Convention center shines from sparkle of antique show

Published 12:00 am Sunday, March 21, 2004

On Friday, antiques sat gleaming behind clear display cases. Visitors to Selma’s annual Pilgrimage browsed past smiling vendors at the Antique Road Show and Sale, moving from tableware to jewelry. Against the far wall of the Carl C. Morgan Convention Center Persian rugs sat in piles, waiting to be chosen. Young girls flitted by in their hoop skirts, pearls across their necks, smiles behind their eyes. They’ve been to Pilgrimage before. They’ll be here again.

This is the second year that Angela Henry has visited Selma’s Pilgrimage. Henry, owner of Henry House Interiors of Moultrie, Ga., said she came back because business was brisk last year. “I had a very good show last year,” Henry said between customers. “I enjoy coming back and seeing everyone.”

Henry’s only items at the antique show were antique, Persian rugs. People didn’t seem to mind that Henry had no other wares. She constantly rolled up rugs and carted them off to cars as purchasers made their choices. “I think people like them because they’re art,” Henry said. “They’re hand woven. When you’re buying a rug, you’re buying a piece of art.”

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The cost of a rug depends on its size and age. A 6-by-8 rug that’s 50-years-old would cost about $750. Henry had one rug from the 1800’s that cost around $2,000.

The prices at Koral Michael Whalton’s booth, Halcyon Studies, also ensured there was something in everyone’s price range. Whalton has visited Pilgrimage for the past five years. “We’re less than an hour from Montgomery,” Whalton said. “We like Pilgrimage. We enjoy the people and the hospitality.”

Pearl necklaces, brooches and crosses all sat beneath Whalton’s display cases. “We have things that look real and are real,” he said.

Whalton pointed to one popular item, Swoboda jewelry, which is made from semi-precious and precious stones and placed in an electroplated pewter. A multi-colored bracelet costing $275 held about 10 different gem stones. “They just snap it up,” Whalton said. “It’s just hot, hot, hot.”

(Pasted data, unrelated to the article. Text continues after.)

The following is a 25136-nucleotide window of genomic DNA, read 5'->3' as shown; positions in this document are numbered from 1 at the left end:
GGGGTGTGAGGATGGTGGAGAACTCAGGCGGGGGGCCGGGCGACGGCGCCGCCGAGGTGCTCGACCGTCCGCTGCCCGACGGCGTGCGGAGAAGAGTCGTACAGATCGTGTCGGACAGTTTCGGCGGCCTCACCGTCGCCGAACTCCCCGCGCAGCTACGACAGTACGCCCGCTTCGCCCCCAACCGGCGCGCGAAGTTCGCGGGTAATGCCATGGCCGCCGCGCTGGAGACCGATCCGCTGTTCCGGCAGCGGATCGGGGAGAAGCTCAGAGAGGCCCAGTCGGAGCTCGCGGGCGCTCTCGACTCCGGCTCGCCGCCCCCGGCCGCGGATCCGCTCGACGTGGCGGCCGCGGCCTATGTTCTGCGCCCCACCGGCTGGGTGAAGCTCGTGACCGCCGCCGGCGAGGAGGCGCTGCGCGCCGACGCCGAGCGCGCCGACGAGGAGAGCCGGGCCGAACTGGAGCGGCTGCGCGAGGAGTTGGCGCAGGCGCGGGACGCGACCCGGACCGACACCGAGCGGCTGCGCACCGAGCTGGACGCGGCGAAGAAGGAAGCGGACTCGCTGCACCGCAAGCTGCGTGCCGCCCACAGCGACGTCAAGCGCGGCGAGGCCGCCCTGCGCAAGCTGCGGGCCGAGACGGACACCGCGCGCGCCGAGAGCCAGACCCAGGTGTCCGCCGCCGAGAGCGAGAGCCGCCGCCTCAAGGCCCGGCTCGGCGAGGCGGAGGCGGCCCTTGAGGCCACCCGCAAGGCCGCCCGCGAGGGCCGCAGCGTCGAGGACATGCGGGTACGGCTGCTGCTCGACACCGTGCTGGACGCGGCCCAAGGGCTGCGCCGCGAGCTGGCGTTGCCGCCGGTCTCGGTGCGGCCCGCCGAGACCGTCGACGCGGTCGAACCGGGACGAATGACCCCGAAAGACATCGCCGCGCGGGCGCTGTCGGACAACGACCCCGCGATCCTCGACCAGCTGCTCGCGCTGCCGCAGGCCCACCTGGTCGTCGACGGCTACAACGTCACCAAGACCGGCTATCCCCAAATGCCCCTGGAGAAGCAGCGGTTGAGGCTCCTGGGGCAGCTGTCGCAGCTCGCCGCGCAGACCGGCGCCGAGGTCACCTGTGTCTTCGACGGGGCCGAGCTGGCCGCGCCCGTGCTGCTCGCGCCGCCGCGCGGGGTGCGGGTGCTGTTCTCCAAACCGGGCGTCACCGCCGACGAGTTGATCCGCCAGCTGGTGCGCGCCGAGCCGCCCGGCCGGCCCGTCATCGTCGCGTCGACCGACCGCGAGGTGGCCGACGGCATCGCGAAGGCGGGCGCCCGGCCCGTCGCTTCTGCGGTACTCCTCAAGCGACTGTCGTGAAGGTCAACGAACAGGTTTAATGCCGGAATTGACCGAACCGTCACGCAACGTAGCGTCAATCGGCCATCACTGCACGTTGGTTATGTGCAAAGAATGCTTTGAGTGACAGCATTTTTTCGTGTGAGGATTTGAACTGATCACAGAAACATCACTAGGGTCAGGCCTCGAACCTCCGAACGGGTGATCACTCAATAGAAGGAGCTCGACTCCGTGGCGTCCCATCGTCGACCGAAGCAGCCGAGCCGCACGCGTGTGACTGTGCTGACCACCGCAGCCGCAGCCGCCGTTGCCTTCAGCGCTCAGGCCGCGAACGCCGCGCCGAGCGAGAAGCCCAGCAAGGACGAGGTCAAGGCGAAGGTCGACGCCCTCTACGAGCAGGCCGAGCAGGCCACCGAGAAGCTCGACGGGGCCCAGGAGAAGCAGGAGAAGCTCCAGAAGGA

Next to Whalton’s cases sat a table filled with clothing, knick-knacks and country quilts. Alice Harp, the owner of Pakratz, comes to Pilgrimage every year. “I love Selma,” she said. “Love it. Everybody’s nice. It’s probably the friendliest town in the South.”

Harp, of Tuscaloosa, cleaned the rocking chair of dust as customers made their way from vendor to vendor. She pointed to a stack of country quilts as being a popular item. “This one is all polyester,” she said as she held one up for inspection. “You know it’s from the 60’s. The pink one I got from a church in Homewood at an estate sale.”

According to Harp, a grandmother made the pink quilt for her granddaughter, but it was never used because the mother thought it was tacky. When Harp bought it at the estate sale, it was in its original wrapping.

Not all of history comes with sad stories. Beth Perry, Nicole Plummer and Courtney Johnson donned dresses from a century ago and set the mood for the antique show on Friday. “I like going to the old houses and wearing the dresses and having fun,” Johnson said.

Perry agreed. “The houses are fun,” she said. “I like the spiral staircases.”

The girls are scheduled to appear at various sites throughout Pilgrimage weekend, including the Vaughan-Smitherman Museum and St. Paul’s Episcopal Church.

The antique show, located at 211 Washington St., is open from 1 – 4 p.m. on Sunday. Tickets are $3.